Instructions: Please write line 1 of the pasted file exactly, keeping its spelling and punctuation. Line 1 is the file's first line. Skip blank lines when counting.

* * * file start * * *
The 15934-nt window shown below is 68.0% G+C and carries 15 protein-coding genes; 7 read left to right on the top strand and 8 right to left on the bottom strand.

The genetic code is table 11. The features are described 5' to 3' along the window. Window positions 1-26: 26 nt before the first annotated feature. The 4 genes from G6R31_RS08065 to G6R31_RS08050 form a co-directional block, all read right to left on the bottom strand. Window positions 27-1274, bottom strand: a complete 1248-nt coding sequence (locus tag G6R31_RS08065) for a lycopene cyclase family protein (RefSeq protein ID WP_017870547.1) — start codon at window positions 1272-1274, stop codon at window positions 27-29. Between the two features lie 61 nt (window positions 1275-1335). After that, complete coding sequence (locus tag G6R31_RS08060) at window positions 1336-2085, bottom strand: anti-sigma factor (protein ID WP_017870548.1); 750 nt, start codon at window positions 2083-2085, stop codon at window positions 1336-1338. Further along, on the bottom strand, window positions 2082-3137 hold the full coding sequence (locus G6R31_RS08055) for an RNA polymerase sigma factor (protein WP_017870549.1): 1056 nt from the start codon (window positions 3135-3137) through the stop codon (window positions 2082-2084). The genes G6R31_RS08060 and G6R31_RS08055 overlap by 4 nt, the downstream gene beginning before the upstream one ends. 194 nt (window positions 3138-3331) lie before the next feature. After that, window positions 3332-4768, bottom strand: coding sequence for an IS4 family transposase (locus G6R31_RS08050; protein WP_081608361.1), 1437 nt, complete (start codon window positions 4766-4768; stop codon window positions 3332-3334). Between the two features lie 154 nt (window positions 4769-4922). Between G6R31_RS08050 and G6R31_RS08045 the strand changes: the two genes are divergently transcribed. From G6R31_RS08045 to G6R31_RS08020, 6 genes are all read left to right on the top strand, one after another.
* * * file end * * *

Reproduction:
The 15934-nt window shown below is 68.0% G+C and carries 15 protein-coding genes; 7 read left to right on the top strand and 8 right to left on the bottom strand.